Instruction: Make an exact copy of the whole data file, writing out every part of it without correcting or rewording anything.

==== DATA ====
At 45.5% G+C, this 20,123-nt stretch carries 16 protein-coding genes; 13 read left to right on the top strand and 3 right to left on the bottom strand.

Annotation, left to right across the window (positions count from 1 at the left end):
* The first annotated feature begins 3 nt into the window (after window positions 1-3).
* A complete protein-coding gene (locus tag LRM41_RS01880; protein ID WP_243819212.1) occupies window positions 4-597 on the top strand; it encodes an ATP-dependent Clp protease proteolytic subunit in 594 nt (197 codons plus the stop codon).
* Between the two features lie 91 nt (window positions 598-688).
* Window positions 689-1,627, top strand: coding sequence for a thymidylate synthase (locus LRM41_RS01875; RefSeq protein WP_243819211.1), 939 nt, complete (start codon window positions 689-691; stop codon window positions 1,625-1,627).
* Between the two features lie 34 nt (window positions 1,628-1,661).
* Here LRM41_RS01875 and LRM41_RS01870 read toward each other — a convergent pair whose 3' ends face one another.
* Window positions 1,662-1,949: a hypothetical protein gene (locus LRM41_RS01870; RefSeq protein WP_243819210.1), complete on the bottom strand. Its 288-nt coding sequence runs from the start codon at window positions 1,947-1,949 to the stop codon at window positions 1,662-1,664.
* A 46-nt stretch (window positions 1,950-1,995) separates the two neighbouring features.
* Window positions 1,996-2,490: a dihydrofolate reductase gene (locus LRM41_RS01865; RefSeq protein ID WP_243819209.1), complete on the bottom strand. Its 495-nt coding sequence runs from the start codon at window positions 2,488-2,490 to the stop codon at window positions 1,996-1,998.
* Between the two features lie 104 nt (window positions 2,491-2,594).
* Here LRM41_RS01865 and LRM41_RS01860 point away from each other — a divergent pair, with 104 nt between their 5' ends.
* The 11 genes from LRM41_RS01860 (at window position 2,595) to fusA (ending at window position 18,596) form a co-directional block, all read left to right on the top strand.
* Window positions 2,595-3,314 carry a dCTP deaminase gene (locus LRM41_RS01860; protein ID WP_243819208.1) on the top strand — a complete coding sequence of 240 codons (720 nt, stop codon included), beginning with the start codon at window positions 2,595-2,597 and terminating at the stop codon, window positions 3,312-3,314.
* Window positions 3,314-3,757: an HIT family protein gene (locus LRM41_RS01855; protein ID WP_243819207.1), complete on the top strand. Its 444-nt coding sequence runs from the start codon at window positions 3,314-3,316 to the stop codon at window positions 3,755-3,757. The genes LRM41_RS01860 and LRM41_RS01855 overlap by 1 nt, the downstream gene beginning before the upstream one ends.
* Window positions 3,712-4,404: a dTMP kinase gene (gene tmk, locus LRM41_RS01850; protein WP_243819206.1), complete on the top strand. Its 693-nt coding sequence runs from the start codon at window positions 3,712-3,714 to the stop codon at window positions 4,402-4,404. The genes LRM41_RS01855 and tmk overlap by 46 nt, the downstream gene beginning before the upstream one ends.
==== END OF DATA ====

At 45.5% G+C, this 20,123-nt stretch carries 16 protein-coding genes; 13 read left to right on the top strand and 3 right to left on the bottom strand.

Annotation, left to right across the window (positions count from 1 at the left end):
* The first annotated feature begins 3 nt into the window (after window positions 1-3).
* A complete protein-coding gene (locus tag LRM41_RS01880; protein ID WP_243819212.1) occupies window positions 4-597 on the top strand; it encodes an ATP-dependent Clp protease proteolytic subunit in 594 nt (197 codons plus the stop codon).
* Between the two features lie 91 nt (window positions 598-688).
* Window positions 689-1,627, top strand: coding sequence for a thymidylate synthase (locus LRM41_RS01875; RefSeq protein WP_243819211.1), 939 nt, complete (start codon window positions 689-691; stop codon window positions 1,625-1,627).
* Between the two features lie 34 nt (window positions 1,628-1,661).
* Here LRM41_RS01875 and LRM41_RS01870 read toward each other — a convergent pair whose 3' ends face one another.
* Window positions 1,662-1,949: a hypothetical protein gene (locus LRM41_RS01870; RefSeq protein WP_243819210.1), complete on the bottom strand. Its 288-nt coding sequence runs from the start codon at window positions 1,947-1,949 to the stop codon at window positions 1,662-1,664.
* A 46-nt stretch (window positions 1,950-1,995) separates the two neighbouring features.
* Window positions 1,996-2,490: a dihydrofolate reductase gene (locus LRM41_RS01865; RefSeq protein ID WP_243819209.1), complete on the bottom strand. Its 495-nt coding sequence runs from the start codon at window positions 2,488-2,490 to the stop codon at window positions 1,996-1,998.
* Between the two features lie 104 nt (window positions 2,491-2,594).
* Here LRM41_RS01865 and LRM41_RS01860 point away from each other — a divergent pair, with 104 nt between their 5' ends.
* The 11 genes from LRM41_RS01860 (at window position 2,595) to fusA (ending at window position 18,596) form a co-directional block, all read left to right on the top strand.
* Window positions 2,595-3,314 carry a dCTP deaminase gene (locus LRM41_RS01860; protein ID WP_243819208.1) on the top strand — a complete coding sequence of 240 codons (720 nt, stop codon included), beginning with the start codon at window positions 2,595-2,597 and terminating at the stop codon, window positions 3,312-3,314.
* Window positions 3,314-3,757: an HIT family protein gene (locus LRM41_RS01855; protein ID WP_243819207.1), complete on the top strand. Its 444-nt coding sequence runs from the start codon at window positions 3,314-3,316 to the stop codon at window positions 3,755-3,757. The genes LRM41_RS01860 and LRM41_RS01855 overlap by 1 nt, the downstream gene beginning before the upstream one ends.
* Window positions 3,712-4,404: a dTMP kinase gene (gene tmk, locus LRM41_RS01850; protein WP_243819206.1), complete on the top strand. Its 693-nt coding sequence runs from the start codon at window positions 3,712-3,714 to the stop codon at window positions 4,402-4,404. The genes LRM41_RS01855 and tmk overlap by 46 nt, the downstream gene beginning before the upstream one ends.